Faculté des sciences

Biochemical strategy of sequestration of pyrrolizidine alkaloids by adults and larvae of chrysomelid leaf beetles

Hartmann, Thomas ; Theuring, Claudine ; Schmidt, Jürgen ; Rahier, Martine ; Pasteels, Jacques M.

In: Journal of Insect Physiology, 1999, vol. 45, no. 12, p. 1085-1095

Tracer feeding experiments with 14C-labeled senecionine and senecionine N-oxide were carried out to identify the biochemical mechanisms of pyrrolizidine alkaloid sequestration in the alkaloid-adapted leaf beetle Oreina cacaliae (Chrysomelidae). The taxonomically closely related mint beetle (Chrysolina coerulans) which in its life history never faces pyrrolizidine... Plus

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    Summary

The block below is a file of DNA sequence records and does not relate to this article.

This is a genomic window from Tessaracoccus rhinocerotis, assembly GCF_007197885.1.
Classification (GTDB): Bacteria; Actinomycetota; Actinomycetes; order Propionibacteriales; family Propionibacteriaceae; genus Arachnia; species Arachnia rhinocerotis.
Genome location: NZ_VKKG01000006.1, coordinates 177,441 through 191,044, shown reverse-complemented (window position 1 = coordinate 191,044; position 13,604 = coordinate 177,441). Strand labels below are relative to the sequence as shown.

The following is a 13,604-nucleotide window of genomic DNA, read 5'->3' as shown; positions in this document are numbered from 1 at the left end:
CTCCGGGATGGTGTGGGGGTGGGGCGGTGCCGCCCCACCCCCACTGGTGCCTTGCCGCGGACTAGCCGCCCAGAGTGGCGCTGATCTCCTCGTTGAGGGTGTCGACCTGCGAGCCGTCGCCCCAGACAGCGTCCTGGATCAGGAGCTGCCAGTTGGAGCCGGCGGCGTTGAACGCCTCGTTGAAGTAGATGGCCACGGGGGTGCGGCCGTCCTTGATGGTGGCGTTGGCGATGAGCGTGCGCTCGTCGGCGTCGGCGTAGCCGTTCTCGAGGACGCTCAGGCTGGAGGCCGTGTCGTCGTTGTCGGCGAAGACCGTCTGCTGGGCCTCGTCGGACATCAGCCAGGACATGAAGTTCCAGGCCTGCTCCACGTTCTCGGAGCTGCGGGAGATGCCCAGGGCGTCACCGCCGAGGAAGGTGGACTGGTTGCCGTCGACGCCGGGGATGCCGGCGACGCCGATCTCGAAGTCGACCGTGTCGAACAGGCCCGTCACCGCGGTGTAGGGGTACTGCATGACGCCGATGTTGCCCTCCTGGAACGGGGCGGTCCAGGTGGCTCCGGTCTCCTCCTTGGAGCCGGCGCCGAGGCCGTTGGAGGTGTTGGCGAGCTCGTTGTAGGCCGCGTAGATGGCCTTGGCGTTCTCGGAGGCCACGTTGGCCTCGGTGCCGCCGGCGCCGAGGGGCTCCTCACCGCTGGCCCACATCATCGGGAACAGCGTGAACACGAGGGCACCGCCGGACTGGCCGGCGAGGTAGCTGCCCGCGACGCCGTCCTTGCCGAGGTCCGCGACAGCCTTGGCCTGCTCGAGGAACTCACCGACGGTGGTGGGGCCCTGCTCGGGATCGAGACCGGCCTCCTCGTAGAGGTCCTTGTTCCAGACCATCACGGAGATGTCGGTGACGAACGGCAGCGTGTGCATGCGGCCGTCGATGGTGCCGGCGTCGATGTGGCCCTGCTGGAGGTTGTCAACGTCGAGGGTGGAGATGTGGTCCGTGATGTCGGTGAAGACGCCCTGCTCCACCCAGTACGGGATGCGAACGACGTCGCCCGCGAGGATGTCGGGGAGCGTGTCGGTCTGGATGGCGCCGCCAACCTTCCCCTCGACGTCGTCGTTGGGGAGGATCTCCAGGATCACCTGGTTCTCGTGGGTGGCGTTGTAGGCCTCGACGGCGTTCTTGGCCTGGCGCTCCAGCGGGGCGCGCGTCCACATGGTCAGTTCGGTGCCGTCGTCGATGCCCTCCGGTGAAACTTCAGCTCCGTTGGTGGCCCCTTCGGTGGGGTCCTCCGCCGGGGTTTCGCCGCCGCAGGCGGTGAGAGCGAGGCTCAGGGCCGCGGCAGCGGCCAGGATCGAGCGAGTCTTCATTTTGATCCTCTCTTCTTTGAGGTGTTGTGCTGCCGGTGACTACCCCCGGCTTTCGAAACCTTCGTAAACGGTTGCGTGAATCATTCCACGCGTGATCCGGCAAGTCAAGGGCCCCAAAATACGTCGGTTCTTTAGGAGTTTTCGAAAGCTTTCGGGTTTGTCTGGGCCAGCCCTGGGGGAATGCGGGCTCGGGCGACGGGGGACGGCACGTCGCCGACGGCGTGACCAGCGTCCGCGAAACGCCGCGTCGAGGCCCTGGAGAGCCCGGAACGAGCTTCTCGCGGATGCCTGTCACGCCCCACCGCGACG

Tracer feeding experiments with 14C-labeled senecionine and senecionine N-oxide were carried out to identify the biochemical mechanisms of pyrrolizidine alkaloid sequestration in the alkaloid-adapted leaf beetle Oreina cacaliae (Chrysomelidae). The taxonomically closely related mint beetle (Chrysolina coerulans) which in its life history never faces pyrrolizidine alkaloids was chosen as a ‘biochemically naive’ control. In C. coerulans ingestion of the two tracers resulted in a transient occurrence of low levels of radioactivity in the hemolymph (1–5% of radioactivity fed). With both tracers, up to 90% of the radioactivity recovered from the hemolymph was senecionine. This indicates reduction of the alkaloid N-oxide in the gut. Adults and larvae of O. cacaliae sequester ingested senecionine N-oxide almost unchanged in their bodies (up to 95% of sequestered total radioactivity), whereas the tertiary alkaloid is converted into a polar metabolite (up to 90% of total sequestered radioactivity). This polar metabolite, which accumulates in the hemolymph and body, was identified by LC/MS analysis as an alkaloid glycoside, most likely senecionine O-glucoside. The following mechanism of alkaloid sequestration in O. cacaliae is suggested to have developed during the evolutionary adaptation of O. cacaliae to its alkaloid containing host plant: (i) suppression of the gut specific reduction of the alkaloid N-oxides, (ii) efficient uptake of the alkaloid N-oxides, and (iii) detoxification of the tertiary alkaloids by O-glucosylation. The biochemical mechanisms of sequestration of pyrrolizidine alkaloid N-oxides in Chysomelidae leaf beetles and Lepidoptera are compared with respect to toxicity, safe storage and defensive role of the alkaloids.